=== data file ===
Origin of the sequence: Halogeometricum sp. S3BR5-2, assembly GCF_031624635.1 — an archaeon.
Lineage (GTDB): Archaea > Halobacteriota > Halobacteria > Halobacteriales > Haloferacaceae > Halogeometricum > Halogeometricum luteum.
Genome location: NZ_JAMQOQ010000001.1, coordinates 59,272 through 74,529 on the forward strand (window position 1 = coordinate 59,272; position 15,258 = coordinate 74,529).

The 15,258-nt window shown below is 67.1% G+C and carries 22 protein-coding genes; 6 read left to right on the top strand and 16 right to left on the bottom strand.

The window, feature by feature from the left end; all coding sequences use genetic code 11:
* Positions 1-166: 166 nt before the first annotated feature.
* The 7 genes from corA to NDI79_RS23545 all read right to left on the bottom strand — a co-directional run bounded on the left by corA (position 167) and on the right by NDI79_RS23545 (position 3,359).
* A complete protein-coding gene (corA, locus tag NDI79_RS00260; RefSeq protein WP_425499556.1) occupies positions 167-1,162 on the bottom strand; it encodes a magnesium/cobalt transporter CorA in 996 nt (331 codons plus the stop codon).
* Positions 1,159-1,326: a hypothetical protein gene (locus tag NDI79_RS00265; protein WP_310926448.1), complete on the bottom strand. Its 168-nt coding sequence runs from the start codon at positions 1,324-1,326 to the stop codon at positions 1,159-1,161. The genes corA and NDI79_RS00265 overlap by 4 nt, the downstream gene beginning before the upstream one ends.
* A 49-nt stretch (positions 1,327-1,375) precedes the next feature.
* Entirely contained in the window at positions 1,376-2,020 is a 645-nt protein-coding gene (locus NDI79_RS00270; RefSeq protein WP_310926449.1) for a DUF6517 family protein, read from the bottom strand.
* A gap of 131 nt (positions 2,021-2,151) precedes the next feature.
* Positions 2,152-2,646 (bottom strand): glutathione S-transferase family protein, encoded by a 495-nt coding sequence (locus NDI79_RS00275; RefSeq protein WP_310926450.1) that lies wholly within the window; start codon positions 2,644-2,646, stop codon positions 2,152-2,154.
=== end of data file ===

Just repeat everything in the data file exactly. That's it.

Origin of the sequence: Halogeometricum sp. S3BR5-2, assembly GCF_031624635.1 — an archaeon.
Lineage (GTDB): Archaea > Halobacteriota > Halobacteria > Halobacteriales > Haloferacaceae > Halogeometricum > Halogeometricum luteum.
Genome location: NZ_JAMQOQ010000001.1, coordinates 59,272 through 74,529 on the forward strand (window position 1 = coordinate 59,272; position 15,258 = coordinate 74,529).

The 15,258-nt window shown below is 67.1% G+C and carries 22 protein-coding genes; 6 read left to right on the top strand and 16 right to left on the bottom strand.

The window, feature by feature from the left end; all coding sequences use genetic code 11:
* Positions 1-166: 166 nt before the first annotated feature.
* The 7 genes from corA to NDI79_RS23545 all read right to left on the bottom strand — a co-directional run bounded on the left by corA (position 167) and on the right by NDI79_RS23545 (position 3,359).
* A complete protein-coding gene (corA, locus tag NDI79_RS00260; RefSeq protein WP_425499556.1) occupies positions 167-1,162 on the bottom strand; it encodes a magnesium/cobalt transporter CorA in 996 nt (331 codons plus the stop codon).
* Positions 1,159-1,326: a hypothetical protein gene (locus tag NDI79_RS00265; protein WP_310926448.1), complete on the bottom strand. Its 168-nt coding sequence runs from the start codon at positions 1,324-1,326 to the stop codon at positions 1,159-1,161. The genes corA and NDI79_RS00265 overlap by 4 nt, the downstream gene beginning before the upstream one ends.
* A 49-nt stretch (positions 1,327-1,375) precedes the next feature.
* Entirely contained in the window at positions 1,376-2,020 is a 645-nt protein-coding gene (locus NDI79_RS00270; RefSeq protein WP_310926449.1) for a DUF6517 family protein, read from the bottom strand.
* A gap of 131 nt (positions 2,021-2,151) precedes the next feature.
* Positions 2,152-2,646 (bottom strand): glutathione S-transferase family protein, encoded by a 495-nt coding sequence (locus NDI79_RS00275; RefSeq protein WP_310926450.1) that lies wholly within the window; start codon positions 2,644-2,646, stop codon positions 2,152-2,154.